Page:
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How Boycott China Will Affect India’s EV Industry Amidst The Coronavirus Pandemic

The Indian EV sector is greatly dependent on China for the Lithium-ion run batteries (LIBs) but this could change in future...

Photo Credit : Shutterstock


The Indian EV industry currently has become the focal-point of auto sector as the COVID-19 pandemic and subsequent boycott China clamour hits it at a time when this sector was poised to take a positive growth following the Centre’s resolution to allow 30% share in E-mobility by 2030.    

This makes the EV industry stand at the cross road of time. This is the best of time as the government aims to promote it but this also is the worst of time following outbreak of COVID-19 pandemic and boycott China call. 

This is more so as the Indian EV sector is greatly dependent on China for the Lithium-ion run batteries (LIBs). Though we also import LIBs from Japan and Taiwan, China is the biggest supplier as of now. 

As part of Atmanirbhar Bharat, the Indian EV players will certainly develop LIBs locally but the auto industry, as of now, has to depend on foreign supply chains for the Lithium-ion run batteries to allow the sector to grow during the period of COVID-19 pandemic. 

Forthcoming Electronic Hub Push May Help EV Industry 

Recently, the Union Minister for Communications, Electronics and IT, Ravi Shankar Prasad announced to create a big electronic hub in India as part of both “Make in India” and “Atmanirbhar Bharat” which certainly can offer a positive push to the EV sector. 

The Centre will also give Rs. 50,000 crore incentives towards this. Those associated with EV can certainly benefit from it, in a major way, of course. It is more so as the COVID-19 pandemic though declining, is yet to be over and the EV industry really needed such incentives.  

As the pandemic made the EV industry wake up the need of developing its own Made in India local supply chain for all critical parts including LIBs to be independent once for all, this announcement of Mr. Prasad is much welcomed.  

A Thought on Need for Self-sufficiency on LIBs

Is it right time to split our head over the question of boycotting the foreign supply chain of LIBs during the pendency of pandemic COVID-19? 

The answer to this question is an emphatic no as it will offer a rude blow to the EV industry because LIB-making facilities just cannot grow overnight. It needs time. 

On the other hand, at this pandemic crisis phase, we need to play very cautiously to ensure that the growth rate of EV sector is not marred. Naturally, a status quo over the foreign supply chain can be the right decision. After the COVID-19 pandemic is over, we can concentrate on developing our own LIBs. 

We know we require technology transfer or developing our own indigenous technology and provision of adequate and regular supply of lithium. As India does not have enough lithium reserve to manufacture EV batteries on a large industrial scale, it has to sources it from abroad, ideally from Bolivia or Chile.

Due to the pendency of pandemic, however, import from foreign countries may not be a smooth affair. On the other hand, LIBs are required. Hence, the issue of switching over to “Made in India” LIBs can be thought after the global economy returns to normalcy.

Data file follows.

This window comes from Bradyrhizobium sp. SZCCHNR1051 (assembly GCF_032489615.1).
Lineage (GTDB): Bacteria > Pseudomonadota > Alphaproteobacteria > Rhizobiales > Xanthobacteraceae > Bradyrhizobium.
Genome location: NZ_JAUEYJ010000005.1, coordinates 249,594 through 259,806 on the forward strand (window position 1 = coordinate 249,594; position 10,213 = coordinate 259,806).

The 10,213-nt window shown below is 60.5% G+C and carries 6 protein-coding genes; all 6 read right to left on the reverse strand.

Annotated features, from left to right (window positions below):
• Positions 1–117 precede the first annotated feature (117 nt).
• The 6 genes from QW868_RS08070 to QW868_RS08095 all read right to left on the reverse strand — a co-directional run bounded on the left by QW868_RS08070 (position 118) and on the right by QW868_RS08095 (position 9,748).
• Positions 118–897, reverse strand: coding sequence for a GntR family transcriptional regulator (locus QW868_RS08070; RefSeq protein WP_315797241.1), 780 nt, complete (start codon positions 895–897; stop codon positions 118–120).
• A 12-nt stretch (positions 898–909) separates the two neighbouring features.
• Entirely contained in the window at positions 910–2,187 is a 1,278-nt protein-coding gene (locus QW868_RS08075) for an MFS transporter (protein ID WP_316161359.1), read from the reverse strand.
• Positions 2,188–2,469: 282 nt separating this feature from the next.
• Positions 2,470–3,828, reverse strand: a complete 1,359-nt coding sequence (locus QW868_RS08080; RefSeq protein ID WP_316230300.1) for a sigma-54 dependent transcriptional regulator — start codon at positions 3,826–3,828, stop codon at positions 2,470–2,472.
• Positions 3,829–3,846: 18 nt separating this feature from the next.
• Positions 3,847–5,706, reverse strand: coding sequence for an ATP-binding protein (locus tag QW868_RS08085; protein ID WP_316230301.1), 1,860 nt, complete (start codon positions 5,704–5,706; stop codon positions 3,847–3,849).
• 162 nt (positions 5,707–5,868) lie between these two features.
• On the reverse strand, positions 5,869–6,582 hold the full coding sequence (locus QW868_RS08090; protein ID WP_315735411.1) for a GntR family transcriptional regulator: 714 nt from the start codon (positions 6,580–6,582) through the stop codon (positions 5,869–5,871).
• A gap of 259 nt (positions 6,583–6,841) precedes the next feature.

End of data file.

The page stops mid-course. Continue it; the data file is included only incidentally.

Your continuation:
EV Industry Must Take A Cautious Tight-Rope Walk Now

According to the Faster Adoption and Manufacturing of (Hybrid &) Electric Vehicles in India (FAME India) scheme, manufacturing the LIBs indigenously has been accorded top priority so that the country can have 30% share of vehicles in the form of EVs on-road by 2030. 

It is time we act in the fashion of tight-rope walking! 

At a crucial juncture when the E-vehicles poised for a major role in the Indian automobile sector with the potentiality to transform it, a hurriedly taken decision on LIBs can damage the industry. 

It is in this backdrop that the announcement of the COVID-19 relief Economic stimulus package to the MSME sector as a whole brings some breathing relief for the EV industry. It is likely to help the EV industry to now initiate steps to grow self-dependent as far as the LIBs are concerned. 

The NITI Aayog has said India will require 50 GWh of battery storage capacity for the next two-and-a-half years to support the projected growth in renewable energy and national Electric mobility target. 

This opens up a new vista for the MSME sector and also make non-“Made in India” factor a reality for “Atmanirbhar Bharat”. Besides, the EV sector now holds the key to translate into reality the concept of “Act Local”. 

The EV sector, however, has to be “Vocal” to “Act” with demanding for more benefits from the Centre and  State governments to start manufacturing or at least assembling, the LIBs. 

The Economic Stimulus announced by the Prime Minister and the Finance Minister certainly gives the EV sector the hope that the Centre would be much more liberal in providing easy term loans and tax waivers to help the auto industry “Act Local”. This may also encourage startup companies in this sector.

Disclaimer: The views expressed in the article above are those of the authors' and do not necessarily represent or reflect the views of this publishing house. Unless otherwise noted, the author is writing in his/her personal capacity. They are not intended and should not be thought to represent official ideas, attitudes, or policies of any agency or institution.

Vikrant K Aggarwal

Vikrant K Aggarwal is Director and Co-founder at EVI Technologies. He is also an IIT- Delhi Alumnus. Vikrant closely worked with Enviro Group & Jaypee Group) power sector for almost 5 years.

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Rupesh Kumar

Rupesh Kumar is co-founder and CEO at EVI Technologies. He is an IIT- Delhi Alumnus. Rupesh has extensive years of work experience in the power sector.

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